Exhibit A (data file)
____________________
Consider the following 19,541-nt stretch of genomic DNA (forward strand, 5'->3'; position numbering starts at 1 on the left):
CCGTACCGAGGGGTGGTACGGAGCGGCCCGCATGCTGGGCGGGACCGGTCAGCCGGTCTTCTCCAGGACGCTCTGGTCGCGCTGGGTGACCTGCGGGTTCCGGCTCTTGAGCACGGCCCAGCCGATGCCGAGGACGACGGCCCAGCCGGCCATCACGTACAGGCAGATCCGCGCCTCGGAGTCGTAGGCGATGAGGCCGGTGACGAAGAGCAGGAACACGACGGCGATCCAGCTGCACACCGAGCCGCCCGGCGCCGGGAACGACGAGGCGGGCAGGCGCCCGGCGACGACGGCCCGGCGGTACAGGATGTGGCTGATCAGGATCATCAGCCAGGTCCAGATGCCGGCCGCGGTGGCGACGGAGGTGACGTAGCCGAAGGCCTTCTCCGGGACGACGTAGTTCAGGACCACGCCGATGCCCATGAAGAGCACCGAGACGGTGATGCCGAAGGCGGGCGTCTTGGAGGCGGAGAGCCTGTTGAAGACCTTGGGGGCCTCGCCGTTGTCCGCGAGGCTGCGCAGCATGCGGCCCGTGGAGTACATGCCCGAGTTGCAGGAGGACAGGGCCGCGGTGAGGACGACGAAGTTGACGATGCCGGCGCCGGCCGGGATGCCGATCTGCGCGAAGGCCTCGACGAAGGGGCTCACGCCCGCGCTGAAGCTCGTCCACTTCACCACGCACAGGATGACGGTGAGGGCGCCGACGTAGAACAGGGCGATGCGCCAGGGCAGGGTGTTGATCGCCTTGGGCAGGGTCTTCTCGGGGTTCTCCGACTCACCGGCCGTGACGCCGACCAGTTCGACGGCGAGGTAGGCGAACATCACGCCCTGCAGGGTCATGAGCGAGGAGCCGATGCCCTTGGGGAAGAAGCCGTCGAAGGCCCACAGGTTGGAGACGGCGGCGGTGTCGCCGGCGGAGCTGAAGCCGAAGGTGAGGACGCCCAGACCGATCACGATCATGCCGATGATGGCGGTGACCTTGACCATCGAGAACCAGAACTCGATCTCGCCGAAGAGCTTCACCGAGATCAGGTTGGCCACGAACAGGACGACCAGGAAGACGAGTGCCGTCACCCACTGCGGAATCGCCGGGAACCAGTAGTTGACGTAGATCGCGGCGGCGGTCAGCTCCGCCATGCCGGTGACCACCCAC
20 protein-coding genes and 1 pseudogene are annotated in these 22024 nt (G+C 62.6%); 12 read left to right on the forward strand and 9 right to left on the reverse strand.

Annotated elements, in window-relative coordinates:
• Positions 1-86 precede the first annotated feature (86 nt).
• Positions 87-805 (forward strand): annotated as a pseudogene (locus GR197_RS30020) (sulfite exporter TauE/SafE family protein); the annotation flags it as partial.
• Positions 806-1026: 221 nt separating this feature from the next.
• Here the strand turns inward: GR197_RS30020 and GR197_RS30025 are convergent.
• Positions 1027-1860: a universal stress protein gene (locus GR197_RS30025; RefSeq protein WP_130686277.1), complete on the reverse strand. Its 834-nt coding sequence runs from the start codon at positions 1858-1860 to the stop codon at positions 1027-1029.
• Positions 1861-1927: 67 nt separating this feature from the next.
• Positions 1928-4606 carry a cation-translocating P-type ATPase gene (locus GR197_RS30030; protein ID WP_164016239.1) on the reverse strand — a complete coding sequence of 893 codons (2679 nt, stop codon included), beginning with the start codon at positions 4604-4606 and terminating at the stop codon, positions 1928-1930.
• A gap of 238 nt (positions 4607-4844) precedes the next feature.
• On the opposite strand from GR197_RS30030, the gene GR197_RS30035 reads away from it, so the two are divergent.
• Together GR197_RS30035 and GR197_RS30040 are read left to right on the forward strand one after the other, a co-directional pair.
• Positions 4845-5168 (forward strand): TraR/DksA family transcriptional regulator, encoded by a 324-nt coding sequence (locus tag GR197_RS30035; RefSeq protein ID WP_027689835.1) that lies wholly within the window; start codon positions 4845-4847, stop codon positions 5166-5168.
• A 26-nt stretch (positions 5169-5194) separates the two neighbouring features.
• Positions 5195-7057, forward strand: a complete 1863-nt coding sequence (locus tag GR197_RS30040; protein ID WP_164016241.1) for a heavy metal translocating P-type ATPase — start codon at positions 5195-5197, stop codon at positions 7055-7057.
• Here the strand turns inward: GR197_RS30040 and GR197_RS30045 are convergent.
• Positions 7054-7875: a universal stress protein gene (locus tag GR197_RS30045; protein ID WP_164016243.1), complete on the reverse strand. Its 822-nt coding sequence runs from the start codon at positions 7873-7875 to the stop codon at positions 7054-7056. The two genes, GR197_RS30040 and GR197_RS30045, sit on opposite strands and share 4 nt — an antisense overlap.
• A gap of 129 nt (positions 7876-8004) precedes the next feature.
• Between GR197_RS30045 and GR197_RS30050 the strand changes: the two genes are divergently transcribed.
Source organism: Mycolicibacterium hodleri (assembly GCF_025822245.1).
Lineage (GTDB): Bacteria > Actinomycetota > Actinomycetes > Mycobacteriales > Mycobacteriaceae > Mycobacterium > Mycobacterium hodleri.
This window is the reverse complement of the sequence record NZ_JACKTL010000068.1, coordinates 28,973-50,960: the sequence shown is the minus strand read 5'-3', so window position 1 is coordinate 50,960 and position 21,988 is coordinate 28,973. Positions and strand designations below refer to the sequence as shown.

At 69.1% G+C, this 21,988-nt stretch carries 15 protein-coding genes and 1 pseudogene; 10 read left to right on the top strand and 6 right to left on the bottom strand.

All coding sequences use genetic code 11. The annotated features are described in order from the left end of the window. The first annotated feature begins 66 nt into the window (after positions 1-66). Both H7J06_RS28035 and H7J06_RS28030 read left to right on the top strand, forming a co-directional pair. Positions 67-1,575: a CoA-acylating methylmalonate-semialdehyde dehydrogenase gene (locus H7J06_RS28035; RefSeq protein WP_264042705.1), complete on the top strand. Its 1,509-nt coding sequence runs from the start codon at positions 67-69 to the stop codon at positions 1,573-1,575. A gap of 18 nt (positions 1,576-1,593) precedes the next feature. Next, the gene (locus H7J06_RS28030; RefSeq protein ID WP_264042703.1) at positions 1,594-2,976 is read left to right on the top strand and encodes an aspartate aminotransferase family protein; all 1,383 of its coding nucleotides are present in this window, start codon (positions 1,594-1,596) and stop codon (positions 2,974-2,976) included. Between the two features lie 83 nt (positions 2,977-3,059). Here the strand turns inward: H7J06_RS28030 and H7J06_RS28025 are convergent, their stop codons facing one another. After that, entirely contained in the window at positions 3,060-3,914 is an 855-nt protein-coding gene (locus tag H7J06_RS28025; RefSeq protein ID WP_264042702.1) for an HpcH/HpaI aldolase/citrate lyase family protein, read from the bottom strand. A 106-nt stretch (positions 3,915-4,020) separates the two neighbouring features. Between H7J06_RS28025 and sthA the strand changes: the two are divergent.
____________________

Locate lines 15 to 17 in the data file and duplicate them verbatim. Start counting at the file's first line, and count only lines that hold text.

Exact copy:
• Positions 4845-5168 (forward strand): TraR/DksA family transcriptional regulator, encoded by a 324-nt coding sequence (locus tag GR197_RS30035; RefSeq protein ID WP_027689835.1) that lies wholly within the window; start codon positions 4845-4847, stop codon positions 5166-5168.
• A 26-nt stretch (positions 5169-5194) separates the two neighbouring features.
• Positions 5195-7057, forward strand: a complete 1863-nt coding sequence (locus tag GR197_RS30040; protein ID WP_164016241.1) for a heavy metal translocating P-type ATPase — start codon at positions 5195-5197, stop codon at positions 7055-7057.